A Degree of Honesty

It is my brother’s tenth birthday and I am thinking about the first time I was at grief counseling, and the woman leading group asked me why I was there. I am thinking about how I couldn’t say Murphy’s name out loud, so I bolted from the room in tears, only to apologize and feel guilty later because it wasn’t my sister who passed away; it wasn’t my name to choke on. I am thinking about how nobody but the poor souls in that room even knew I went to counseling because I was so afraid people would think I was broken.

It is my brother’s tenth birthday and I am thinking about that time up north when that boy tried teaching me how to play Texas Hold ‘Em, and I went all in on my second turn because I didn’t understand the game but I wanted to appear confident anyway. I am thinking about how I should have told that boy, No thanks. I don’t play card games because that was the beginning of something I couldn’t finish.

It is my brother’s tenth birthday and I am thinking about how I’ll get up for work tomorrow morning, arrive at the station, and be able to breathe for the first time since I left the station last Sunday. I am thinking about how I’ll walk into the living room, with this very thought in my head, and none of my colleagues will notice because they think I am so strong. Or they don’t think about me at all.

It is my brother’s tenth birthday and I am thinking about how I want to get completely wasted at least one time before I die, at least one time before it’s too late to break the law. I am thinking about how, if I actually did this, I would probably need a lot of Ibuprofen because I’ve read that hangovers hurt. I am thinking about how my colleagues enjoy alcohol, as adults do, and chemicals probably work better on traumatic memories than cartoons and chemistry equations.

It is my brother’s tenth birthday and I am thinking, What a good girl you are for not texting The Most Intriguing Eyes I Have Ever Seen on a Living Person because if you text him, he will know you’ve fallen for him. I am thinking about how I always fall in love with ideas, but how this time, I fell in love with a person. I am thinking about how his laugh is a catalyst, and if I could hear him laughing, it would be enough to break up the solid chunk of ice in my chest; it would be enough to make it melt.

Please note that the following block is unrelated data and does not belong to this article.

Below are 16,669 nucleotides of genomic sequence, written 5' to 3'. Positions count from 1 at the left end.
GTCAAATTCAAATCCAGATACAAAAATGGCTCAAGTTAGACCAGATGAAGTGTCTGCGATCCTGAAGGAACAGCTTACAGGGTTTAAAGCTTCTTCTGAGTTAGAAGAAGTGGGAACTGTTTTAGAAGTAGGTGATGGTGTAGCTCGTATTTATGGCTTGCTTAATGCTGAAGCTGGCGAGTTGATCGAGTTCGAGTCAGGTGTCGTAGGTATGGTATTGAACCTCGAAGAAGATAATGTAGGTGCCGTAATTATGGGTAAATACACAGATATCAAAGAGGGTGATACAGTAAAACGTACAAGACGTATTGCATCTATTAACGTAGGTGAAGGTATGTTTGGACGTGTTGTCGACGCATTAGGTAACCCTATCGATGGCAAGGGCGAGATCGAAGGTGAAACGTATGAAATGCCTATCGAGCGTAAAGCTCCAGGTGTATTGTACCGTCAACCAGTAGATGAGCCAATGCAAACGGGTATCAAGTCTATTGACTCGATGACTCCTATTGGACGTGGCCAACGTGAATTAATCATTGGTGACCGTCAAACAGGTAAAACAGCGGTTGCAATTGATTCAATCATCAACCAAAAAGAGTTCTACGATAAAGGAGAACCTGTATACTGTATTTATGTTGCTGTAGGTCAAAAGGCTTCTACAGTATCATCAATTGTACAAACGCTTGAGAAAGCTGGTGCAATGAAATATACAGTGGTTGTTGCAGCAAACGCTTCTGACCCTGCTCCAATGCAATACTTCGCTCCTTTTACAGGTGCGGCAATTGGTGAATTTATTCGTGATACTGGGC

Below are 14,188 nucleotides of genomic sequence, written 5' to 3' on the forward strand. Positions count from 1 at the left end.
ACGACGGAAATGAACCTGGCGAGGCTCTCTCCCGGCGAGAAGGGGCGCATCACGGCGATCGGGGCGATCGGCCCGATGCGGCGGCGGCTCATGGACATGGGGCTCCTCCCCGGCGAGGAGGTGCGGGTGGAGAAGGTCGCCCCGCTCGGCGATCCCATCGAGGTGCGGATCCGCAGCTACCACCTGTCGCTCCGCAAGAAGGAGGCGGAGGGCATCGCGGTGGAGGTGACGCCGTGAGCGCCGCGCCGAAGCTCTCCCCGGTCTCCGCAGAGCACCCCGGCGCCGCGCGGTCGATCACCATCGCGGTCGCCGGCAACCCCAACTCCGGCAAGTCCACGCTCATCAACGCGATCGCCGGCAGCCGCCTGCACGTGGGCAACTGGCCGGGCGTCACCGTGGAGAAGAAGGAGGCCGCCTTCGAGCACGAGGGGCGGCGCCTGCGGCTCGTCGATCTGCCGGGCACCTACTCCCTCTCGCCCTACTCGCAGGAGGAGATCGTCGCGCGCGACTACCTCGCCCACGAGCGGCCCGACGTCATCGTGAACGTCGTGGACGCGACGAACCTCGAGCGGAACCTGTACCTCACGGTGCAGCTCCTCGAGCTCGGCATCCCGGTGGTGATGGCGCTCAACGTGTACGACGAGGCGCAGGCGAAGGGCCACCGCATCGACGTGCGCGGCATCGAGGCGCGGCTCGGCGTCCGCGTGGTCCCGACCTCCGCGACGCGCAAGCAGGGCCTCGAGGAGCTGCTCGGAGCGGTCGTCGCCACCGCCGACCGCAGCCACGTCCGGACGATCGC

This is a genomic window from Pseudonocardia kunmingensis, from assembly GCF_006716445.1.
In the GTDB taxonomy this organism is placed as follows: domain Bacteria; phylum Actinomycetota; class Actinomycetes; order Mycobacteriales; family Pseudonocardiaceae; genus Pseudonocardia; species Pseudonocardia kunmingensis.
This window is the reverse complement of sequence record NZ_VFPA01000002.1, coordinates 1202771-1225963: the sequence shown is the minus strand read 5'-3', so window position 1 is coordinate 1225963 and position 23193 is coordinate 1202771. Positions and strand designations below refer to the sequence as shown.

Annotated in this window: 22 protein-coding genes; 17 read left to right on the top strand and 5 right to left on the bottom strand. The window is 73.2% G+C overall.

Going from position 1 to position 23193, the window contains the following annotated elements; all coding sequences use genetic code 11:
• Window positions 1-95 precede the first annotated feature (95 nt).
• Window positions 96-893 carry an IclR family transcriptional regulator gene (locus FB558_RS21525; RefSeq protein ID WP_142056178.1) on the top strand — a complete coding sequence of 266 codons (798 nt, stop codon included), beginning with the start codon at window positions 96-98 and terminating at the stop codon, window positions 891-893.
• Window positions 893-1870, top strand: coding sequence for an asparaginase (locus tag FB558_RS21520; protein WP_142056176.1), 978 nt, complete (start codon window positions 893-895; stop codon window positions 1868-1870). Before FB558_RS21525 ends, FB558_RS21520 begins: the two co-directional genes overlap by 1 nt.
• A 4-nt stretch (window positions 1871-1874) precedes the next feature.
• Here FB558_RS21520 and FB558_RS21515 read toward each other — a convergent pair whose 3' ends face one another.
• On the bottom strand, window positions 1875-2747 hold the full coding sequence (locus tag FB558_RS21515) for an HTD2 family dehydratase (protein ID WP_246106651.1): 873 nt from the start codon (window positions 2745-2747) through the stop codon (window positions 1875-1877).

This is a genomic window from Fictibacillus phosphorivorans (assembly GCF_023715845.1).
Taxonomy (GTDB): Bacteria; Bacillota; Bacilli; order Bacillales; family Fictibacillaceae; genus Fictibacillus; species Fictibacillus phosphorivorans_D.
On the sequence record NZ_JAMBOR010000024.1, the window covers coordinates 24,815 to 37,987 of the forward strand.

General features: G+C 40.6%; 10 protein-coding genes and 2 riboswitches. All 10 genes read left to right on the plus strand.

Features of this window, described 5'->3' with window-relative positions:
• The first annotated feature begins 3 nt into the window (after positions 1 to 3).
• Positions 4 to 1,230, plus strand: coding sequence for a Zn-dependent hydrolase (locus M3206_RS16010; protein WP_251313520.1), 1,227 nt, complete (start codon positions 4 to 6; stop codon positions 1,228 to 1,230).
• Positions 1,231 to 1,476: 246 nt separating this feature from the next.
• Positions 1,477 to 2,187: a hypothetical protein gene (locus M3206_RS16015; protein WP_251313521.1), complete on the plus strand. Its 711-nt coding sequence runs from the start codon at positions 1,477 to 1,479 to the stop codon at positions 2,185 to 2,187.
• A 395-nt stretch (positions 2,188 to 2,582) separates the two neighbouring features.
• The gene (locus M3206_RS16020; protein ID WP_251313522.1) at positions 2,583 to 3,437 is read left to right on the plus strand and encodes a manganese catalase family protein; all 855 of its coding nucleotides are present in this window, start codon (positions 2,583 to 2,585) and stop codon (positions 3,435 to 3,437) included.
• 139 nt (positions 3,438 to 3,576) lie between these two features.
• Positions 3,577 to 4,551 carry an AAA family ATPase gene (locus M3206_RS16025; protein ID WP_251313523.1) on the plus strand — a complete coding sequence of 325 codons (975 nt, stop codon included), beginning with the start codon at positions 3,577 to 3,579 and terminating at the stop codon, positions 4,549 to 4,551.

It is my brother’s tenth birthday and I am thinking about how I never had sleep paralysis until I helped Don and Orland roll a man, stiff with rigor mortis, into a black body bag. I am thinking about that man and how it has almost been a year since he was killed; it has almost been a year since I buried a piece of myself in the memory of those firefighters doing compressions on his broken chest, in the memory of that golden cross next to his curled fingers, in the memory of Don staring at a billboard for steak and chicken and saying, “I’m really hungry.”

It is my brother’s tenth birthday and I am thinking about how, when he was younger, we were the best of friends and that, somewhere between Kindergarten and first grade, little boys change for something close to the worst. I am thinking about how little boys are always so sweet until, one day, they aren’t anymore and it makes you wonder when you stopped being so sweet yourself, and if you broke your mother and father’s heart in the process.

It is my brother’s tenth birthday and I am thinking about the day I turned ten, how my family and my two friends each gave me books. I am thinking about how they were brand new, straight spines and crisp pages, and how, that same night, my mom drove me to Barnes & Noble, where I bought a Nook because I loved reading so much, I was running out of bookshelf space. I am thinking about how not much has changed, yet everything must have or I would still be a mind full of fantasy and The Things They Carried wouldn’t make so much sense to me.

It is my brother’s tenth birthday and I am thinking about all the times my dad came into my room and said, “Why don’t you put the book down and have a friend over instead,” and the way he said it wasn’t a question. I am thinking about how not much has changed, yet everything must have: he presents a different statement these days, in the way he clears his throat or furrows his brows or stands in my doorway while I write, and these things say, “Why don’t you put the stories away and make me proud instead.” And it still isn’t a question.

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